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Five steps effective teams take on their way to a goal

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By Juergen Kneifel
Herald Columnist
Published:
When confronted with a business challenge involving product innovation, customer service, manufacturing or distribution, business leaders often rely on teams to come up with solutions.
"Every company is looking for good team leaders who are skilled to bring out the best from teammates for the benefit of their business," said Sarri Gilman, executive director for Leadership Snohomish County. "We're all for raising people so they in turn strengthen their respective companies and bring positive impact to their community."
The notion that two heads are better than one -- and perhaps five are better than two -- implies that as individuals we are limited in our knowledge and skill base. Add to this the biases and paradigm that some may be locked in and it is no surprise that some complex problems are best suited for a group to tackle.
As companies grow, the tendency for functional teams to reside in silos will create inherent problems. Group think is common within departments where participants are all of the same mindset and see the world through a common type of lens.
In this case, forming cross-functional teams will shake things up by introducing other viewpoints or raising issues requiring thoughtful attention.
It looks good on paper. While bringing diverse thought, expertise and life experience into the mix is bound to open participant's blinders just a shade; it also has the potential for getting quite messy.
In practice, teamwork can also bring on its own set of challenges. There are certain strategies and tools that can help any team leader be proactive in setting a team on a productive course. An upcoming Leadership Snohomish County workshop Oct. 18 at Everett Community College featuring local experts will help local business leaders identify best practices.
Researchers suggest that teams formed in a workplace will often experience the following distinct life-cycle phases as part of their process. These generally follow a sequential progression more often than not:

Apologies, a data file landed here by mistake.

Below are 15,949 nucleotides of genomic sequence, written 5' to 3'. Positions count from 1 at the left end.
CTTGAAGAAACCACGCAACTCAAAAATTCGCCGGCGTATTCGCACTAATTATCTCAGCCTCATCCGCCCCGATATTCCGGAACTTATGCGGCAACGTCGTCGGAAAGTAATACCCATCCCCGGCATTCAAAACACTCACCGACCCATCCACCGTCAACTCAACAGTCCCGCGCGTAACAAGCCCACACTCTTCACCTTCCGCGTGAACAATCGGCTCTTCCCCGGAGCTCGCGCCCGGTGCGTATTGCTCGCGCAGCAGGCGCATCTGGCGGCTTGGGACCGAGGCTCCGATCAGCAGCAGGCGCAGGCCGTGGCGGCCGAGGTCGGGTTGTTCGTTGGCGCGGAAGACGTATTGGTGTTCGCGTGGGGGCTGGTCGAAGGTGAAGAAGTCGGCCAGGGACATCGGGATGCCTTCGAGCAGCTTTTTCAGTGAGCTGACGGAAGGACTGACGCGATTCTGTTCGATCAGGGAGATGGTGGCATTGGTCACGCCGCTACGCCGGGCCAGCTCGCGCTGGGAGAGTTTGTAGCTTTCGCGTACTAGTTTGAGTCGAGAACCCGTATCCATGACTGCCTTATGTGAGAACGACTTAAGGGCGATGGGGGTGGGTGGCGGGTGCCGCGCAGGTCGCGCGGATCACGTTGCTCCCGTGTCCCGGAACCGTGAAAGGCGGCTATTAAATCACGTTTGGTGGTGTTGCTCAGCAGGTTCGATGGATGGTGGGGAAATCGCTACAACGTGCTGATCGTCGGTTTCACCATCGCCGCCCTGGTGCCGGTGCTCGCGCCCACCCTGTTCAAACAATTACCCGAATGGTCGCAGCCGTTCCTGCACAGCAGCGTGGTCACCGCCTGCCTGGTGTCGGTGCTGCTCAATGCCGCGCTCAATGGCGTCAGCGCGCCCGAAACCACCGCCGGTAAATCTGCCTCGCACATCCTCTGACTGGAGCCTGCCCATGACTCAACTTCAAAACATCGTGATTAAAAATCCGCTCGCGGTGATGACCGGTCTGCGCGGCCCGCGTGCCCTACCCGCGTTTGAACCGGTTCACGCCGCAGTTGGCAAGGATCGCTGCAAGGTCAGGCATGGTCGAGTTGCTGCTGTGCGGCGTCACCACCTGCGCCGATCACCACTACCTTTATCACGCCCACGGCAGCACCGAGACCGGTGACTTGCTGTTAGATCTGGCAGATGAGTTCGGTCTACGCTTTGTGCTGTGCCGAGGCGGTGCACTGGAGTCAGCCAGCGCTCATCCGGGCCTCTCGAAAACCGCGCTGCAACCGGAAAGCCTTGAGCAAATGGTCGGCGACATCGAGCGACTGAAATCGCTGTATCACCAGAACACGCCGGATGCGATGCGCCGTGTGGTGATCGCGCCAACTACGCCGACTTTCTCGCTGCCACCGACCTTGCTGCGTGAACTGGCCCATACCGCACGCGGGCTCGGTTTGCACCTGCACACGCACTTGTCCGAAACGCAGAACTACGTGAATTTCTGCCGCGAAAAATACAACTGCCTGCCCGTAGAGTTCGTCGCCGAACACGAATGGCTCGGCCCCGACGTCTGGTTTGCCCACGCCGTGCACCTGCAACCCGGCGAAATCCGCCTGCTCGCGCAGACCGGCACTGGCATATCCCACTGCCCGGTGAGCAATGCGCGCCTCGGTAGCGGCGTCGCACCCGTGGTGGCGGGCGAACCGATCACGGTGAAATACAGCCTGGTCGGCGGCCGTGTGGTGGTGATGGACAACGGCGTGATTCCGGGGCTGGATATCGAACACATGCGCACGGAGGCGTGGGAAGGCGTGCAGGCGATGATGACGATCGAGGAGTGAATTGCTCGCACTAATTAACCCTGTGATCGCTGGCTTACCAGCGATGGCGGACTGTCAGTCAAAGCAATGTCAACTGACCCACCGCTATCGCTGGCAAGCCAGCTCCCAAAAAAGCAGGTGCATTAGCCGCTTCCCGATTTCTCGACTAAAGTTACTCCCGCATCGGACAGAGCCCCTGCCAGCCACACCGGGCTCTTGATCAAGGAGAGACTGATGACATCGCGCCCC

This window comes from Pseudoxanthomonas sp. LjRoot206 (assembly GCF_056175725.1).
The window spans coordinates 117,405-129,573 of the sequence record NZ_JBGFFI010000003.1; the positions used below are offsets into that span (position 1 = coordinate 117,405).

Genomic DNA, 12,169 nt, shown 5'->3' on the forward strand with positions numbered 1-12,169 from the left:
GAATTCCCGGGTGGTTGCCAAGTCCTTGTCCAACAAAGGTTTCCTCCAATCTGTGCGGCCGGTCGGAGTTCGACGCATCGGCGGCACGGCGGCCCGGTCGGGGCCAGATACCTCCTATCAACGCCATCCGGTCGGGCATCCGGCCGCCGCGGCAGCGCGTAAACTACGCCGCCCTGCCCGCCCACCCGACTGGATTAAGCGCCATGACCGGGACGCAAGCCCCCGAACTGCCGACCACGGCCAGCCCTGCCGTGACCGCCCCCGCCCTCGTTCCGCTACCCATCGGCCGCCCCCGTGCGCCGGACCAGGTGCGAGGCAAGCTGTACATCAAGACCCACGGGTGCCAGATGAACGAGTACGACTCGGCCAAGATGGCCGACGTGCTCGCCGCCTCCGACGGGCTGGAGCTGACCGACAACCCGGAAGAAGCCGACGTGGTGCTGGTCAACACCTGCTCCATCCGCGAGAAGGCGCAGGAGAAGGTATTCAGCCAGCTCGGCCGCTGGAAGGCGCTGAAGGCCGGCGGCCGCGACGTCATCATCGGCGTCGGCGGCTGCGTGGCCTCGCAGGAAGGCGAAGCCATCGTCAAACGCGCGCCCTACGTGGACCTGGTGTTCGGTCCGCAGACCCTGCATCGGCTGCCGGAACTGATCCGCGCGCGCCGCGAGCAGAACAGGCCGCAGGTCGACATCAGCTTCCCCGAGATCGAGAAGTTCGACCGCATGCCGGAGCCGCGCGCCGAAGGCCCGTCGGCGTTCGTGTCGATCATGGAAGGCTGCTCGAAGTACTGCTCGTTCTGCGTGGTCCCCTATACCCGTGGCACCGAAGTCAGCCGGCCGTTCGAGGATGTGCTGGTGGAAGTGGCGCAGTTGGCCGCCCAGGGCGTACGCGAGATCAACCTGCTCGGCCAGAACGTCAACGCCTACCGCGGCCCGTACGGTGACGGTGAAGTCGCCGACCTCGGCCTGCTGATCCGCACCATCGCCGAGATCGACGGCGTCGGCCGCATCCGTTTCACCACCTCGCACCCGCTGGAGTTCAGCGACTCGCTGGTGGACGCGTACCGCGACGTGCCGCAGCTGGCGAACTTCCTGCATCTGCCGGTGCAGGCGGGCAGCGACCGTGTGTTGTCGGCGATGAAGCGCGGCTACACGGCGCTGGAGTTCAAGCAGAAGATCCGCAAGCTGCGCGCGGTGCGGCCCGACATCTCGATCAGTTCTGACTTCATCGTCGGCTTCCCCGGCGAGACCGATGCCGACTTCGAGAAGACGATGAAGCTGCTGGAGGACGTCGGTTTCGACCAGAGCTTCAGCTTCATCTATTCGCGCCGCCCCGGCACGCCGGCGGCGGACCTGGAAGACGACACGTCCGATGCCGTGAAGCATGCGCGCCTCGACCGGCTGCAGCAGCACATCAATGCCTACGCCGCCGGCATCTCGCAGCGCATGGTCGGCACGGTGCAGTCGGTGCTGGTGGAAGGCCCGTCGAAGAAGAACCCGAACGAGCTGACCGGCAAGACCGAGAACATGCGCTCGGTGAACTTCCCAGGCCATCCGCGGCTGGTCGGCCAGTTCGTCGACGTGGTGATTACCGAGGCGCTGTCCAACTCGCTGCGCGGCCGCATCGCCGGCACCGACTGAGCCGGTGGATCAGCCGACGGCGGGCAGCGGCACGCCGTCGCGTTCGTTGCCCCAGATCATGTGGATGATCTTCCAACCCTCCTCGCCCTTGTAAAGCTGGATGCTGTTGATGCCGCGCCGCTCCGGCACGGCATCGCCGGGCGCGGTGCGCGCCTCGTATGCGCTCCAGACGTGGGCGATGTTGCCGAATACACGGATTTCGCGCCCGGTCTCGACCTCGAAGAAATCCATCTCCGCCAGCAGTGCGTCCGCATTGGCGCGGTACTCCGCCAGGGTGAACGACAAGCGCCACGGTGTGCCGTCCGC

Forming: Teams can be established through ad-hoc organizing or very formal selection processes. In some cases teams may be self-selecting; other times based on the manager's direction. Formation ultimately answers the question of who will be on the team.
Storming: Learning to get along and play nice in the sandbox is just as important for adults as it is for youngsters. And the storming phase in teambuilding is where we see personalities and attitudes surface that may cause disagreement or tension. It's totally normal from what experts observe. Scheduling meetings, days, times can start the battle of the wills. Tasks and objectives are debated and discussed. And sometimes there is genuine effort to reach consensus.
Norming: Roles become well defined in the norming phase and the team discovers who can be trusted to complete assignments and tasks on time. Participants on the team will typically establish their personal strengths as positions of leverage to benefit the process and outcome.
Performing: Productivity and outcomes are now delivered and the team is often experiencing varying degrees of synergy where there is realization that none of the members could produce individually what has been accomplished by the group.
Adjourning: Most teams will have a time horizon that defines their existence. Once the task is completed or the term is finished, then the team experiences an adjournment. This can be a very formal activity or simply saying thanks.
Some might argue that with all this drama, wouldn't it be better to simply tackle the job on their own? Perhaps you've heard it said: "If you want to get the job done, and done right, it's easier to do it yourself."
What's missing from this sentiment is the potential synergy that teamwork can deliver. You also run the risk of setting a very low bar for "done right." Oftentimes this will morph into a result that barely measures up to good enough.
Teamwork also creates a greater sense of purpose amongst participants. Members are often charged with a task, project or issue that requires thoughtful dialog and creativity. The end result will often energize and refuel employees who've sensed that they're trapped in a smaller sandbox.
Juergen Kneifel is a senior associate faculty member for the Everett Community College business program. Please send your comments to entrepreneurship@everettcc.edu.
Workshop on teams
High Performance & Virtual Teams is a workshop coming to Everett Community College on Oct.18. Sponsored by Leadership Snohomish County, presenters Catherine McHugh and Thomas Mann will facilitate best practices and strategies that will improve team outcomes.
For more information or to register, go to www.leadershipsc.org.
Story tags » Small business

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